The electronic music world is definitely based around singles and individual tracks. It feels like no matter the genre, the album is a lost art form. Leave it to one of trance music’s biggest names to dive full on into not just an album, but a full hour-and-a-half long concept album. Ferry Corsten dropped his new album Blueprint last Friday. We got the chance to sit down and talk with the legendary producer about his new album before his show at Exchange in Los Angeles, where he played several tracks off the album and even brought out vocalist Haliene for a song. Taking the enthralled crowd on an incredible sci-fi inspired journey with breathtaking visuals, Ferry composed a narrative out of many tracks and lifted the crowd to another level. Here’s what the Dutch trance legend had to say.
Hi Ferry, Blueprint just came out today, tell me a little bit about the concept and how you came up with the idea?
“I kind of wanted to do something more than a music album for a long time, but I never really knew how to get there, how to start. As I brought back Gouryella last year, which is, a lot more storytelling, and I was watching some music video stuff of Antihero with my Dad, and he was like, it would be so cool if you would take the next step. And I was like, let’s go, so he mentioned Jeff Wayne’s ‘War of the Worlds’ which is a rock opera from the 70s and it’s a pretty narrative story. I was like okay that’s what I want to do. I want to combine an audio book with a music album, and so it happened.”
Coming up with an idea is one thing, how did you execute your vision from a production standpoint?
“Well, the story was really leading this, because where do you go with a concept album? The story was what I needed first in order to give me direction of how to make certain tracks, the emotion of it, aggression, hopeful, sad. So once I had that I knew how to approach every sort of chapter of a story with a type of emotion. I wanted to give it a bit more cinematic approach in terms of music, so the whole soundscaping of it is a lot more detailed, a lot more lush, instead of typical trance stuff. Also doing an album, for me, has always been, since I put out my first album, has been about showing your diversity as an artist. Not just 12 banging tracks on an album, anyone can do that. If you are that producer that can do more than that, show it, an album is the right platform for that.”
You’ve been on the cutting edge of trance for practically 20 years. How do you stay invested in what you do after so long?
“In a way, it sounds weird, but everyone wants to look forward, but I really look backwards a lot. I try to see where I came from, what people liked then, also at the same time I’m looking around to see what people like now, and I try to combine the two. I think that gives the whole thing a sense of modernity, at the same time it has that familiarity of the old stuff. That’s the way I do it, that’s my process, everyone has their own I think, but that works for me.”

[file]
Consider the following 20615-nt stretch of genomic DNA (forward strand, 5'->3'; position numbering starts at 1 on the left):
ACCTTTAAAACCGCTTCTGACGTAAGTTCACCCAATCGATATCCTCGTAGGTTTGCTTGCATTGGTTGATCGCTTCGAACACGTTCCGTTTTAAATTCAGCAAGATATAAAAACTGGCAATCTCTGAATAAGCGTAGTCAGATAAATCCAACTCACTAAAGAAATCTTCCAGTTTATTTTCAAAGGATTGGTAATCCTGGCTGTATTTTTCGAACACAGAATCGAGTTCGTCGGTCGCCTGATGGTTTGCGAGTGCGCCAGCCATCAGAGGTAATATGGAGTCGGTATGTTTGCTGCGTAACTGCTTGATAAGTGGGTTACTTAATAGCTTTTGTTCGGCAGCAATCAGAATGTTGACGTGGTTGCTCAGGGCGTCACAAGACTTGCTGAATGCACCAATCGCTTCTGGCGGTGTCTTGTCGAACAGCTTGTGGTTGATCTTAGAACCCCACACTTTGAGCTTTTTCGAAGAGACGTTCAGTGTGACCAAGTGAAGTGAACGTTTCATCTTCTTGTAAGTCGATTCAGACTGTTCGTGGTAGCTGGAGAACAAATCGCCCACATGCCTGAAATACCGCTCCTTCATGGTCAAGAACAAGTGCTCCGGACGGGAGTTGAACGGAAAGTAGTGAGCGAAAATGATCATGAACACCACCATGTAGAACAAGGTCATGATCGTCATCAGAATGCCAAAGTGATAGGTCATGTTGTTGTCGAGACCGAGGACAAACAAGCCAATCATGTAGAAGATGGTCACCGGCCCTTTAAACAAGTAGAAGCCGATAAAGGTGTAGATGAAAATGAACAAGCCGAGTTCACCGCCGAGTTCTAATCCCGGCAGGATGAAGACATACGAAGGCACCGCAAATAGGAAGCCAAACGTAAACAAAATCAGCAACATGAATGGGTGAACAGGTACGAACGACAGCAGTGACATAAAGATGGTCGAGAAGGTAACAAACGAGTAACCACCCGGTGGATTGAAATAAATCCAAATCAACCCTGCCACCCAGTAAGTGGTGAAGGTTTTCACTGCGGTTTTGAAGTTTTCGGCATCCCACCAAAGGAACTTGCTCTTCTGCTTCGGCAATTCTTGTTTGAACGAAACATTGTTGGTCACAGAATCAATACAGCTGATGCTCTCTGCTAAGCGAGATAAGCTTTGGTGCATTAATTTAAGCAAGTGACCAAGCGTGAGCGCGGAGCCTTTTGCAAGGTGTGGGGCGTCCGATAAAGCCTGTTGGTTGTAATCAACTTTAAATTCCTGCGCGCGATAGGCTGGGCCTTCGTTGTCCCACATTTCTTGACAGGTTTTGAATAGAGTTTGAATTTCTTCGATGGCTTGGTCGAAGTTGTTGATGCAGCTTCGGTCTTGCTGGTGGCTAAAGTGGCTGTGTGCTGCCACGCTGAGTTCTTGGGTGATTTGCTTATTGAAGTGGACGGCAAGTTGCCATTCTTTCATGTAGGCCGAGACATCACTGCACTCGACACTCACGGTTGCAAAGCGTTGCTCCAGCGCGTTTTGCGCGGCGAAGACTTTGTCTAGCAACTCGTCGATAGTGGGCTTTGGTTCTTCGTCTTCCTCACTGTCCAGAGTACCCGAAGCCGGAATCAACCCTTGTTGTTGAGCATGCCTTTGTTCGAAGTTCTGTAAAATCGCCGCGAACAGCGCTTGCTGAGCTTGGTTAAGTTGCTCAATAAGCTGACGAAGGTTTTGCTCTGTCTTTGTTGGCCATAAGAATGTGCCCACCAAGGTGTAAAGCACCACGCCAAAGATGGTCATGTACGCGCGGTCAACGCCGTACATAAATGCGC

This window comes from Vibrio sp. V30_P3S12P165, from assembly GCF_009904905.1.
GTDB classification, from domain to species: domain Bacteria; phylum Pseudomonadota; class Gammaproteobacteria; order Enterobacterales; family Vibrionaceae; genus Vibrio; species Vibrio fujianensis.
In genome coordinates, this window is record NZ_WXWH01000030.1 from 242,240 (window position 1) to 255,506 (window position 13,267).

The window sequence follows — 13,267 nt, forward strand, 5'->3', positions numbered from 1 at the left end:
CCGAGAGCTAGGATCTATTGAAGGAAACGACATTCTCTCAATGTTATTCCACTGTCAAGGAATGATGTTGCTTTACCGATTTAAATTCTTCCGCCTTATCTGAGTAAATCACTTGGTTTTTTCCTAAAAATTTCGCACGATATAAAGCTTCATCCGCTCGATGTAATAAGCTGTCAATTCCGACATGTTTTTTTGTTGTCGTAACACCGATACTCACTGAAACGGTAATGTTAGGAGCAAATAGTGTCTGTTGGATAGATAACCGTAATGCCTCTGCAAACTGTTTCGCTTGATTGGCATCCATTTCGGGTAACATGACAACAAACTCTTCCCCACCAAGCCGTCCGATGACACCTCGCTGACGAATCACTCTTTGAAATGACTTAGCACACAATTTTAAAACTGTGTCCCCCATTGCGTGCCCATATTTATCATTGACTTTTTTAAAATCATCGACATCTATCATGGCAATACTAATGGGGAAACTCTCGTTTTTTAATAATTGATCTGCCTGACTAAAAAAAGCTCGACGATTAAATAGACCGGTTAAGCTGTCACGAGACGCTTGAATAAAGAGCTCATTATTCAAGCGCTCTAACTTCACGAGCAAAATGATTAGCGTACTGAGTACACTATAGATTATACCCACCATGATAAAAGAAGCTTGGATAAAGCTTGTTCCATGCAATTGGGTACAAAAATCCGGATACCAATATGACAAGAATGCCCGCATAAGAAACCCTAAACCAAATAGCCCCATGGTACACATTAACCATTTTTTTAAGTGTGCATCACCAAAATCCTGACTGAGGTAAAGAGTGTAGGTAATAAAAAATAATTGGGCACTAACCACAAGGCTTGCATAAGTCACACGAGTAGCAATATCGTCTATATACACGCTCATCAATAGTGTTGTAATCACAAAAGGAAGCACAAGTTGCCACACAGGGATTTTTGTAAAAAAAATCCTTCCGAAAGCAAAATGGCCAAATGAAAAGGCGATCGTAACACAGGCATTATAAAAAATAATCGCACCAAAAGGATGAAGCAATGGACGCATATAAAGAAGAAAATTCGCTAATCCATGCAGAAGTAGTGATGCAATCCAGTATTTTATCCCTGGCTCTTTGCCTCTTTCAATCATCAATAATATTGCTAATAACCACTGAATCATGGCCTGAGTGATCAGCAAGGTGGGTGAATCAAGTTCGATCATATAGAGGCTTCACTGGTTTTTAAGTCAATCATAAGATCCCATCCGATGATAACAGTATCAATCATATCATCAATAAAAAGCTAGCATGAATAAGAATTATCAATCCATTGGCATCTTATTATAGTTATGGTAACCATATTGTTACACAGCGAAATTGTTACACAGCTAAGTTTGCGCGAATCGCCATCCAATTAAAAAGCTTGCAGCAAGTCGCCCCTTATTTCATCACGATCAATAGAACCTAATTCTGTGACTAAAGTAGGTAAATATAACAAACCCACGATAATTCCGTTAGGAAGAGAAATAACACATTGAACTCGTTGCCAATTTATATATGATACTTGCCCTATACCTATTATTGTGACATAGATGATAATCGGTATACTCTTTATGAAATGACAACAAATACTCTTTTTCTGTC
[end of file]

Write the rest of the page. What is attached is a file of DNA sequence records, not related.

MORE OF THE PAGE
Any takes on the state of dance music today? Do you think it’s reached it’s peak as some people have said, like Pete Tong, do you think there’s still a lot of wide open territory?
“I see where Pete gets that from, but on the other hand, I think 10 years ago, that could have been the same comment. So I think dance music always evolves. The trend that I’ve really seen over the last year-and-a-half; let’s put it this way, when I broke through in the late 90s/early 2000s, a lot of the music grabbed back from stuff from the 80s. Now we’ve come to the point where we grabbing back from the 90s. If you listen to house, not big room, but ‘real’ house, it’s all going back to mid 90s stuff. They call it future house? It’s nothing more than UK garage from the mid 90s, updated. Techno, same thing, it’s going back to the elements that were used in the mid 90s. I see myself going back to trance from the 90s, my early stuff, taking those elements, the style of producing, taking that and using it again. But, since we’re in the new age, new technology, other styles of music, like all the dubstep and bass stuff, just to give you an example, automatically will influence that older style, so you get a new blend. So I think it will always evolve really.”
What can fans expect this summer? Where do you see you and your other projects going in the future?
“Summer’s going to be a few gigs in Ibiza at Cream at Amnesia, I’m doing loads of festivals. Where will I go in the future? I don’t know, that’s one thing I haven’t really figured out yet. Gouryella 2.0 has been announced for Transmission. It’s the Gouryella show updated with new music and visuals. I’m pretty much riding out the wave of Blueprint and then we’ll see.”
Don’t miss out if you’re lucky enough to be in Europe this summer for one of Ferry’s tour dates. Ferry will be performing two different sets at TomorrowLand this year, one of them a Gouryella set. Check out Blueprint below and let Ferry take you on a sonic journey.
This article was first published on Your EDM.
Source: Ferry Corsten Discusses New Album Blueprint [Interview]